Do you have a grade-level chairperson or a lead teacher? If so, (hopefully it is not one of these teachers!),  go to that teacher and ask him/her to intervene with the veteran teachers.  Also, as others have said, you need to tell them firmly that you are in charge of your classroom.  I would do so privately first and ask them NOT to intervene during class - explain that it undermines your authority and you have to handle things on your own.  Tell them you welcome their suggestions, but that you have to decide how best to manage your classroom.  It WILL get better when you have your own space - others will be reluctant to barge into your room.  Hang in there - we need caring teachers!

--Rebecca W.

Date Posted: 2/24/2008 1:35 PM ET
Member Since: 8/18/2007
Posts: 236
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Hey girl!  I totally know what you are going through.  I travel too.  It sucks, but its what you have to do.  I have talked with the principal about the other teachers remaining in the room with me.  I didn't appreciate having someone sitting there watching my every move and I had huge issues with it.  He moved me to different rooms that the other teachers could leave out of.  I would talk with the principal about what is going on.  I know that you are the new kid on the block, but this is an issue that cannot be resolved between you and the other teacher and have it end well.  I know, I've tried. 

I also thought that as long as the work was getting done, it didn't matter how during my frist two years.  I have become stricter in the classroom, and it has made all the difference.  I know that they may be the old bags that should have retires at 20, but they may be seeing something that you aren't.  I had issues with this same thing.  I didn't think they were so bad, but the principal raked me thought the coals, and since I have become pointed with the students about their behavior and specifically pointed out things that are distracting, the room flows much better and I seem more in control. 

Keep up your great work.  I hope I have been helpful.  It's never easy being on the bottom and the other teachers don't understand at all.

Jessica

Date Posted: 2/26/2008 6:47 PM ET
Member Since: 1/12/2008
Posts: 5,297
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Thanks for all the great advice. It has gotten better but only because the teacher's father died so she has other things to worry about. One of the kids hit the nail on the head when he said, "It's sad when Mrs. ____ dad dies and all everyone thinks is that they are glad she is gone for a few days." That is exactly how it was too and not just with my kids but I heard it all over the school. I heard at least 15 kids in the halls saying, "Mrs. _____ is still gone. Yes!" She's a very unhappy woman, I guess.

Subject: Keep at it
Date Posted: 3/4/2008 11:53 PM ET
Member Since: 1/6/2008
Posts: 1
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Vanessa,

Last year I had to travel from classroom to classroom, and I also remember the joys and frustrations of classroom management early in my teaching career.  I still struggle with it sometimes in my 6th year of teaching and I think it is a process.  The kids are different, other circumstances change, etc.  You have to find a classroom management plan that works for YOU and your kids.  Seek out techniques and do some research.  There are lots of creative ideas out there and something will be right for you.  Maybe you will find someone like you - who is okay with noise and kids being active - and find out how they do it.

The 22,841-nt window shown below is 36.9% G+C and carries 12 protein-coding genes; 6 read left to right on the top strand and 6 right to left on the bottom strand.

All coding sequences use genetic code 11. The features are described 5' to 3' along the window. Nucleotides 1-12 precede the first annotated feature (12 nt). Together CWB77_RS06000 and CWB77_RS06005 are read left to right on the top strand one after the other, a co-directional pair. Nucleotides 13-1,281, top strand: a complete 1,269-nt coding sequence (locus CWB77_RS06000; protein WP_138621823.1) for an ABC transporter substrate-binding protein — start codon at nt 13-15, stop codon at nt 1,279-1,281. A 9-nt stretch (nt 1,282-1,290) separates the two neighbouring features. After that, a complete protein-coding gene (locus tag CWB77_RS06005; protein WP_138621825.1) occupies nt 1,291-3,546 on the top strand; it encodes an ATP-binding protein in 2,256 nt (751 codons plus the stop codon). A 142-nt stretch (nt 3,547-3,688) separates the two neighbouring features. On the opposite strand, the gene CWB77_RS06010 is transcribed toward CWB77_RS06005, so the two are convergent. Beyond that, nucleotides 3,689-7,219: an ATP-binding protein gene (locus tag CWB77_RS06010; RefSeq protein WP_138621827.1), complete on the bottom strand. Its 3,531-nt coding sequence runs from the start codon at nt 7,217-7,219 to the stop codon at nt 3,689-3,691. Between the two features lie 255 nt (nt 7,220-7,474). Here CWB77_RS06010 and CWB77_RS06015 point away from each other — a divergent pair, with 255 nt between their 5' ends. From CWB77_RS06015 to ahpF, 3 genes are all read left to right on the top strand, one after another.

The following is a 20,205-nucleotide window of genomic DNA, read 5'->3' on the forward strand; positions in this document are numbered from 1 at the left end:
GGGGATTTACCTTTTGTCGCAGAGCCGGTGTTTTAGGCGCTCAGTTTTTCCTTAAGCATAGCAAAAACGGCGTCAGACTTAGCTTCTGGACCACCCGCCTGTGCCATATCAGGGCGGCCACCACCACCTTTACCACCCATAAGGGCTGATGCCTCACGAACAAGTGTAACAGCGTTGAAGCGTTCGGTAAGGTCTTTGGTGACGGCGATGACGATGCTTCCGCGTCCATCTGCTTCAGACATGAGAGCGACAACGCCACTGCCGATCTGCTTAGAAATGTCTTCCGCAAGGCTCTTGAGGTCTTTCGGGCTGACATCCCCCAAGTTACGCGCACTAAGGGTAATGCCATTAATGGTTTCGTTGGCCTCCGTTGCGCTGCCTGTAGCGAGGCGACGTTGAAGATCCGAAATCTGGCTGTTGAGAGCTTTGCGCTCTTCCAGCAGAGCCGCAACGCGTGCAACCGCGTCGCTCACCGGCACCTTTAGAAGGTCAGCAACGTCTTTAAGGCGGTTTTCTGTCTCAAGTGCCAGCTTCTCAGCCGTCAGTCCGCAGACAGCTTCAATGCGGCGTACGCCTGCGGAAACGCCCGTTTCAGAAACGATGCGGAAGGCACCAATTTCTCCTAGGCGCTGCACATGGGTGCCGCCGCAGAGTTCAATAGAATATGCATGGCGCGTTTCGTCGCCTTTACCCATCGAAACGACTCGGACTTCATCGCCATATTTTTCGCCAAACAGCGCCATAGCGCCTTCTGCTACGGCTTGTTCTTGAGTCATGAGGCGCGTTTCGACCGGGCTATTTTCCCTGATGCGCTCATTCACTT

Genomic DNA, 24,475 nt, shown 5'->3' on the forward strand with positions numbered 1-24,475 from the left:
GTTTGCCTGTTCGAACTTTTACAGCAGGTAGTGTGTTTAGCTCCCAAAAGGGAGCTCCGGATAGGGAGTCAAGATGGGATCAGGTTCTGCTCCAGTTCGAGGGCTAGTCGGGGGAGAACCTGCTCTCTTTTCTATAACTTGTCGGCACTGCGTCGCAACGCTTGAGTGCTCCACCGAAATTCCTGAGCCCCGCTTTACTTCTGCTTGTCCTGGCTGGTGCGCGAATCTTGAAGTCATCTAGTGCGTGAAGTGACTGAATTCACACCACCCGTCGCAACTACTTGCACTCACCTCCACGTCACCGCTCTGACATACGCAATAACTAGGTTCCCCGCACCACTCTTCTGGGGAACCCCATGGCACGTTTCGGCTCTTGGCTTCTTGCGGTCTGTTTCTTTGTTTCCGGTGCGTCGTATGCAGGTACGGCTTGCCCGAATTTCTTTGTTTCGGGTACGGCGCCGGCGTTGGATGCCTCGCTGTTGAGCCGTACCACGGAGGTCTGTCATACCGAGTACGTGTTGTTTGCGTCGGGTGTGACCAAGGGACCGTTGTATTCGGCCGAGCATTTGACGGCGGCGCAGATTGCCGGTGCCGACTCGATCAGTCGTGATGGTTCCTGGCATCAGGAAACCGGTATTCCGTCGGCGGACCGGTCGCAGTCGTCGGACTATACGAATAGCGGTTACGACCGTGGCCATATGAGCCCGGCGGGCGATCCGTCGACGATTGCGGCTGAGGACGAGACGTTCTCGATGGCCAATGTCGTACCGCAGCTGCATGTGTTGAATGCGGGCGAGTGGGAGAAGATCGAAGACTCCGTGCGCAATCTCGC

Only you know your situation, so whether you have a conversation with your administrator, (be careful of politics and who is already aligned with whom), talk to the teacher(s) outside of class or what is up to you.  But address it somehow so that you don't have to continue to be terrorized by these teachers.  If you do this and they continue, I would have no problem telling them in front of kids that you have everything under control, thank you very much.  If they are unprofessional enough to grab your kids, undermine you in front of them and to act this way, then maybe they need to be told.  Again - only if that fits with you.  I also second Special Ed (I've been there, too) - document, document, document. 

Stick with it; I wish you didn't have to jump over this hurdle in addition to the other hurdles a new teacher has to tackle.  Just as you are trying to help your students find their voice, you must also find yours.  There are other folks out there who are in your camp, even if you don't see them every day. 

 

Date Posted: 3/22/2008 10:10 PM ET
Member Since: 12/23/2005
Posts: 3,005
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Vanessa,

I remember having a teacher follow my class back from lunch, then stick his head in front of my class to tell me that A and B were misbehaving at the back of the line.  The first time he did that, I disciplined A and B.  How futile; I didn't see what they did.  The next time he did that I said, OK A and B.  Go with Mr. X right now and he will discuss with you what he saw.  Well, the guy started to sputter.  It was obvious he wanted to show the new girl on the block that I wasn't catching everything.  He did not expect what I did.  And, he kept his head out of my room from then on.

I suggest that you tell those teachers that you need to work with your classroom management, and you would appreciate their suggestions after school, not during class.  You can't establish yourself if the kids think you need help all the time.  Hopefully, that will be polite enough, but informative enough, to get them off your backs.  You must speak up to them!  They will probably get offended, but too bad.  They will not treat you like a kid anymore.

A retired teacher (not burnt out and good to my last day),

Barb